"The 'grudge informer' problem illustrates a fundamental difference of views about the nature of law and its relationship with morality.
It is called the “grudge informer” to cover events where one person reported another for trivial crimes, which nevertheless carried the death penalty (for exampled speaking against the Fuhrer or the government), to settle feuds or to get revenge, but effectively using the state machinery to try to commit murder.
Fuller records the following case:
After the War a German woman was prosecuted for denouncing her husband to the authorities in accordance with the anti-sedition laws of 1934 & 1938. He had made derogatory remarks about Hitler, The husband was prosecuted and convicted of slandering the Fuehrer, which carried the death penalty. Although sentenced to death, the husband was not executed but was sent as a soldier to the Eastern front. He survived the war and on his return instituted proceedings against his wife.
She argued that she had not in fact committed a crime because a court had sentenced her husband in accordance with the law of the time.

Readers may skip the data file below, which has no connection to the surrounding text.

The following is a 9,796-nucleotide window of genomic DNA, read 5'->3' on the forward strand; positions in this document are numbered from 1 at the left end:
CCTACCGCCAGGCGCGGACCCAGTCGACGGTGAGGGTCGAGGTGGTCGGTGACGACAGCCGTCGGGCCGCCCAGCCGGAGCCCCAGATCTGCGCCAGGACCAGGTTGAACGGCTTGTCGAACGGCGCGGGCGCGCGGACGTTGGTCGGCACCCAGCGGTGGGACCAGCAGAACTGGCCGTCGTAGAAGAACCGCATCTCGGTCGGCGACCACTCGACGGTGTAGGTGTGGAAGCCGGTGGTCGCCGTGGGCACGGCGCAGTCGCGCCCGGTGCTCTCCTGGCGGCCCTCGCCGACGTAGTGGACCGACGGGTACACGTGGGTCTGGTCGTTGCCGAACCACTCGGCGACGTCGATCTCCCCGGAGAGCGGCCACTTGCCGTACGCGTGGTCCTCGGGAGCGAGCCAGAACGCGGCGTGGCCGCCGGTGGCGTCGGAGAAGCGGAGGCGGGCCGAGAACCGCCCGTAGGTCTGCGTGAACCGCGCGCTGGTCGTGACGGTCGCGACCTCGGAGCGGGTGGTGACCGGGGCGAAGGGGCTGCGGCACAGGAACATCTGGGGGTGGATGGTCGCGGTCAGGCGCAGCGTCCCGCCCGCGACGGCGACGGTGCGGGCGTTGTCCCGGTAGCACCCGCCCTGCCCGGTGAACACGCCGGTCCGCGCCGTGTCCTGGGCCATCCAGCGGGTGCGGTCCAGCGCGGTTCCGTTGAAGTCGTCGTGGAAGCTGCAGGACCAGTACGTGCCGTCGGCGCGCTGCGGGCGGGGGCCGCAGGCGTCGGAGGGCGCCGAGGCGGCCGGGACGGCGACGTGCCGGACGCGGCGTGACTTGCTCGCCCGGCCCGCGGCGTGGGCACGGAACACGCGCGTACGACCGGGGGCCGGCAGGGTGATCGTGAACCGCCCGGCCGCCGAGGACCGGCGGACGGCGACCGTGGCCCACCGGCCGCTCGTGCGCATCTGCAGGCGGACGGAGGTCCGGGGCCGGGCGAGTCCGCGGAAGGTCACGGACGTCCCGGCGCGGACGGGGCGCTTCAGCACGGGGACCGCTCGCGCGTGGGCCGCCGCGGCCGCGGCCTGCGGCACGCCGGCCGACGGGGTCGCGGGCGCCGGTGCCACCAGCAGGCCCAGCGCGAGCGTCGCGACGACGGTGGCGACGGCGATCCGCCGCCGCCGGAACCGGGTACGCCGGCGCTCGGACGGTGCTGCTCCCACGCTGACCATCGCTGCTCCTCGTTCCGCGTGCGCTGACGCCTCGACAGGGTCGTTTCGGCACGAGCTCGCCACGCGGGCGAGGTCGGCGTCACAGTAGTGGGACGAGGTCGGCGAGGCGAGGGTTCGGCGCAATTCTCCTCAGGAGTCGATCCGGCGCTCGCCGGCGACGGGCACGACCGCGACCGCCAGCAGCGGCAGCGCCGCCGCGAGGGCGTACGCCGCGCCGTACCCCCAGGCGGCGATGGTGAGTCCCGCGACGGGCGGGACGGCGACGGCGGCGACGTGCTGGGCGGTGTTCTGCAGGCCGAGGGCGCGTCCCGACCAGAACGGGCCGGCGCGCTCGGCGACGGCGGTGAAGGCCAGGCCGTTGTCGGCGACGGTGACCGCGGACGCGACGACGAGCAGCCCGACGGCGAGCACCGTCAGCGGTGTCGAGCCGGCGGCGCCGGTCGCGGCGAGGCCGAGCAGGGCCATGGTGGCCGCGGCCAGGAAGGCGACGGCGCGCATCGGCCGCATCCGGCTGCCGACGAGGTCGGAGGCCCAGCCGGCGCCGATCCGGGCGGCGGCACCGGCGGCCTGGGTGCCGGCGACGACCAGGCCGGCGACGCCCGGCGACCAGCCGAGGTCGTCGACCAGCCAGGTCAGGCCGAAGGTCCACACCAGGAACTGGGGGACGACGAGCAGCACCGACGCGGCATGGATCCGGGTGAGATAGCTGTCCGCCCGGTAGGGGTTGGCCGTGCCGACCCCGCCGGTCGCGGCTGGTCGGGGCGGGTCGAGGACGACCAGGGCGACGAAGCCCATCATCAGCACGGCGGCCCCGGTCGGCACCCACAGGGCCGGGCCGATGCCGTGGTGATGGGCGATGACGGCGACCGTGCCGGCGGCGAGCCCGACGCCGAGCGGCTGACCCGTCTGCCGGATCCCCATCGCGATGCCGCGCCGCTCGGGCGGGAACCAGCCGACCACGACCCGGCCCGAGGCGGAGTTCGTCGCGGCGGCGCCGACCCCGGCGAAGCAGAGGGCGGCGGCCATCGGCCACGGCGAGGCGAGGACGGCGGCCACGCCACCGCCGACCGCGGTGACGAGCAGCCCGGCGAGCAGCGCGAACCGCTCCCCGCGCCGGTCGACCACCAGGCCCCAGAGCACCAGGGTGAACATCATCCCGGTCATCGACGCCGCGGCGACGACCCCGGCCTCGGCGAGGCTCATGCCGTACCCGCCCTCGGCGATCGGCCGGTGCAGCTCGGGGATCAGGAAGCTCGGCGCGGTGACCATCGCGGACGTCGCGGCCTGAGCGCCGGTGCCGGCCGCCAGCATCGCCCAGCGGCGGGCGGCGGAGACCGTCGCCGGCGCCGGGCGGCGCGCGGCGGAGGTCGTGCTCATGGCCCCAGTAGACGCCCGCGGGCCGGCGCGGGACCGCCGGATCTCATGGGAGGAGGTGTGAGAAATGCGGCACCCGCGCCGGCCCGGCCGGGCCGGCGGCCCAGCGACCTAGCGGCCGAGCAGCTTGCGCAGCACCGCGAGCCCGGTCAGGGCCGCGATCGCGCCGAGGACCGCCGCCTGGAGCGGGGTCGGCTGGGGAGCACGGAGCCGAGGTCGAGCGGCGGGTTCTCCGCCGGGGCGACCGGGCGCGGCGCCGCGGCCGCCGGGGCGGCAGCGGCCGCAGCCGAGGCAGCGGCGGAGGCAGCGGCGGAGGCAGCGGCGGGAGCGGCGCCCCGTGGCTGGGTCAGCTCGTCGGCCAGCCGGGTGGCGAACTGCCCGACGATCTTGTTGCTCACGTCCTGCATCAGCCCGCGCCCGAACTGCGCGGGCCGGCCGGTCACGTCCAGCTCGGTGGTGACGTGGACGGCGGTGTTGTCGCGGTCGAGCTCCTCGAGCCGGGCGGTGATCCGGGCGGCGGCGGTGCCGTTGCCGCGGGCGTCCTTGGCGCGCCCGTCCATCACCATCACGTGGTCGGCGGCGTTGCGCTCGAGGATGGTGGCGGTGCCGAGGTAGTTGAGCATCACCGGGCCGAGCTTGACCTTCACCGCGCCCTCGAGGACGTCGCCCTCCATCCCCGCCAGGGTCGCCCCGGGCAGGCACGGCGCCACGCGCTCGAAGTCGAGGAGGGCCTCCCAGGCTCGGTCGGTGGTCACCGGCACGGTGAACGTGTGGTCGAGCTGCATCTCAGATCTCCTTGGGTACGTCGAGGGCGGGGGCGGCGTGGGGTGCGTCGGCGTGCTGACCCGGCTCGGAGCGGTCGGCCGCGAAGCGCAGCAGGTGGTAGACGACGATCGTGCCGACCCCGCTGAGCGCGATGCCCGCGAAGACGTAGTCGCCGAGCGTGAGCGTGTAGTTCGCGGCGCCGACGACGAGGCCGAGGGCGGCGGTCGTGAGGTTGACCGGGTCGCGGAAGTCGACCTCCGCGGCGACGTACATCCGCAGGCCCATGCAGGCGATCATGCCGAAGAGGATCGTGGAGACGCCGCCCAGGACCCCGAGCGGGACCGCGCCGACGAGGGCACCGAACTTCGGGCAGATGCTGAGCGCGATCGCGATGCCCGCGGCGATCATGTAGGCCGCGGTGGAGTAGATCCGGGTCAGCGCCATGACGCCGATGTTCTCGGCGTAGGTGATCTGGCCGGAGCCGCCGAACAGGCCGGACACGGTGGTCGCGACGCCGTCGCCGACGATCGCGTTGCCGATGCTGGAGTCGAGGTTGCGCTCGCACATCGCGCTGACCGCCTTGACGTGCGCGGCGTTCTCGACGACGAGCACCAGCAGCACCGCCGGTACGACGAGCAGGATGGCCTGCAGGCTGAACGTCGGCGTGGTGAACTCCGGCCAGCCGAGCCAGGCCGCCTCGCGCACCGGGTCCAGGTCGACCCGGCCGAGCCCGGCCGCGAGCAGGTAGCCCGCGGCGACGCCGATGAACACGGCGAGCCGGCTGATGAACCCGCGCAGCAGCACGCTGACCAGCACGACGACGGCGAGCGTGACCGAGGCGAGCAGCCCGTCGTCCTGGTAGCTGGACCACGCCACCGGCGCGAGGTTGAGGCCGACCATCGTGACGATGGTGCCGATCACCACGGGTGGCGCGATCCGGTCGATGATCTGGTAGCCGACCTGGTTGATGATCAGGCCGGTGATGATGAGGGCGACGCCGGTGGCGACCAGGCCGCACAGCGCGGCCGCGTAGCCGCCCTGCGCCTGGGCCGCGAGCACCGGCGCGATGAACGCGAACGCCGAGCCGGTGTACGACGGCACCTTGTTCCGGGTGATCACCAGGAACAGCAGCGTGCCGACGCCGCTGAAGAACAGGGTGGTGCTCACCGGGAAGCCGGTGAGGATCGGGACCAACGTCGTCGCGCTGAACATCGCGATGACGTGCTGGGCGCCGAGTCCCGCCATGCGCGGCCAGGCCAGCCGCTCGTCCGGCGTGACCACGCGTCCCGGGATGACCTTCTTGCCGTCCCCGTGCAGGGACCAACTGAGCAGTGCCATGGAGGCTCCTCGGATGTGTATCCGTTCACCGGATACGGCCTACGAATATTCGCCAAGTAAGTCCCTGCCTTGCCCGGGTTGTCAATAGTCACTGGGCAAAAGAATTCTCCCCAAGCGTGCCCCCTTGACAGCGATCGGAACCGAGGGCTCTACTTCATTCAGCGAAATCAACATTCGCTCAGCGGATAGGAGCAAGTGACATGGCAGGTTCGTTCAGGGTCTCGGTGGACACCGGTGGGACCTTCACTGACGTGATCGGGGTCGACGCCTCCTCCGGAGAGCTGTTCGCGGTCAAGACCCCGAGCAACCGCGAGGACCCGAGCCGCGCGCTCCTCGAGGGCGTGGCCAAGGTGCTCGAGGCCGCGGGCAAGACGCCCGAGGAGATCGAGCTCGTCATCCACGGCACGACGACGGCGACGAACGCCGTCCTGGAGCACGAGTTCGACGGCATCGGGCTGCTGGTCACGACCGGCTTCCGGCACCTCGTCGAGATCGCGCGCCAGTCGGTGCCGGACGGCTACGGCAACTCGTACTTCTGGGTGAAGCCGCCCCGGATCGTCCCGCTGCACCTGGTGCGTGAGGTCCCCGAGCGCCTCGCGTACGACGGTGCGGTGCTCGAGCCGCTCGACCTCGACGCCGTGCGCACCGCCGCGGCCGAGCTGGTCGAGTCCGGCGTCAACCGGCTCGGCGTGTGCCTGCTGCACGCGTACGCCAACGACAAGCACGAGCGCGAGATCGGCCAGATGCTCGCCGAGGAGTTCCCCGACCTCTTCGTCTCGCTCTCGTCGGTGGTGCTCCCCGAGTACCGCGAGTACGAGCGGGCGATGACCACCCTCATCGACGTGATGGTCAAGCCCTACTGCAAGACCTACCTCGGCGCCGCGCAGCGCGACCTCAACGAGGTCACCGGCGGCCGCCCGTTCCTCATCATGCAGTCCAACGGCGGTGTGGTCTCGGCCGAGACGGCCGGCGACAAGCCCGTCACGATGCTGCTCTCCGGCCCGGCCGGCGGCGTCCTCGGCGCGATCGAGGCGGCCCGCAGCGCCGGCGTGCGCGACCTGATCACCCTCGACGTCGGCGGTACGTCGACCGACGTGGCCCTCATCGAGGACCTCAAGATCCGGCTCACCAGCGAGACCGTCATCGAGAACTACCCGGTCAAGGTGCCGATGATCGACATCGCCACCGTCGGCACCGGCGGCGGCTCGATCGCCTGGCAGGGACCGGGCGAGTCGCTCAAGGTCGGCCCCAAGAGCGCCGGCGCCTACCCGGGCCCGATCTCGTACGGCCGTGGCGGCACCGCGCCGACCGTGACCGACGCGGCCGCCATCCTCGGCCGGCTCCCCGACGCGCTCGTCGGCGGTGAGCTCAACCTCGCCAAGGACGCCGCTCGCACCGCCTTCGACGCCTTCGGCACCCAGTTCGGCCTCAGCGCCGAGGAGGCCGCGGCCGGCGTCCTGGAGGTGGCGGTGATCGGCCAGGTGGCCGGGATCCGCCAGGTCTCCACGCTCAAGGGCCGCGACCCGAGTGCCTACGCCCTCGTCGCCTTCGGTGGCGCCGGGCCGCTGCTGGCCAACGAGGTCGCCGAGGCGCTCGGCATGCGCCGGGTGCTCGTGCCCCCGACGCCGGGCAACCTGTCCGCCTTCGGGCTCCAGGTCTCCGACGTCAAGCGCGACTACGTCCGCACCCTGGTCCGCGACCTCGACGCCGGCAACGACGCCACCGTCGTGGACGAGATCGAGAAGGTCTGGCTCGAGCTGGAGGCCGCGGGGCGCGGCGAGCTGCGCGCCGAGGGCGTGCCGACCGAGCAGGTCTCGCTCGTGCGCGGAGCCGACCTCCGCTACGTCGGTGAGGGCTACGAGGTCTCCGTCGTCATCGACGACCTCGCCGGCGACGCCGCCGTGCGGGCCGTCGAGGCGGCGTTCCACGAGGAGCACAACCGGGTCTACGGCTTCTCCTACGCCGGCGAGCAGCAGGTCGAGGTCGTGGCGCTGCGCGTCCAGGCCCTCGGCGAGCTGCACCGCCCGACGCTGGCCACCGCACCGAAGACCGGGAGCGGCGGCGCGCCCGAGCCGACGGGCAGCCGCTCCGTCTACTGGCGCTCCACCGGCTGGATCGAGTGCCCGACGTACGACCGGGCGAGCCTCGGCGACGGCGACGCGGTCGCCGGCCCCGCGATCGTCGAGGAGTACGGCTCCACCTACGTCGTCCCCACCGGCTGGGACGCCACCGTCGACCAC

She was convicted of 'illegally depriving another of his freedom' (rechtswidrige Freiheitsberaubung), a crime under the Penal Code, 1871, which had remained in force throughout the Nazi period. The Nazi laws were, the court said, "contrary to the sound conscience and sense of justice of all decent human beings," (1951).
There were other similar prosecutions."
I'm thinking about these cases with regard to the difference in treatment being meted out to looters and rioters compared to bankers/landlords/property owners. The latter all becoming rich by appropriating the property of others, using mechanisms that are set-up within the system of the law. It's trite to say that the looters/rioters broke the law whilst the other class of people listed didn't, but that doesn't give a satisfactory resolution. The grudgeful informer didn't break the law until the Nazi regime fell and she was prosecuted; if the regime had not fallen, she could have been happily living with her paramour. The same is true of the 'bankers/landlords/property owners': they're not breaking the law until the current regime of exploitation is swept away. As to whether or not this regime will be swept away and the property returned: I doubt it. I can see that we're going to be stuck in this loop for a long while, yet.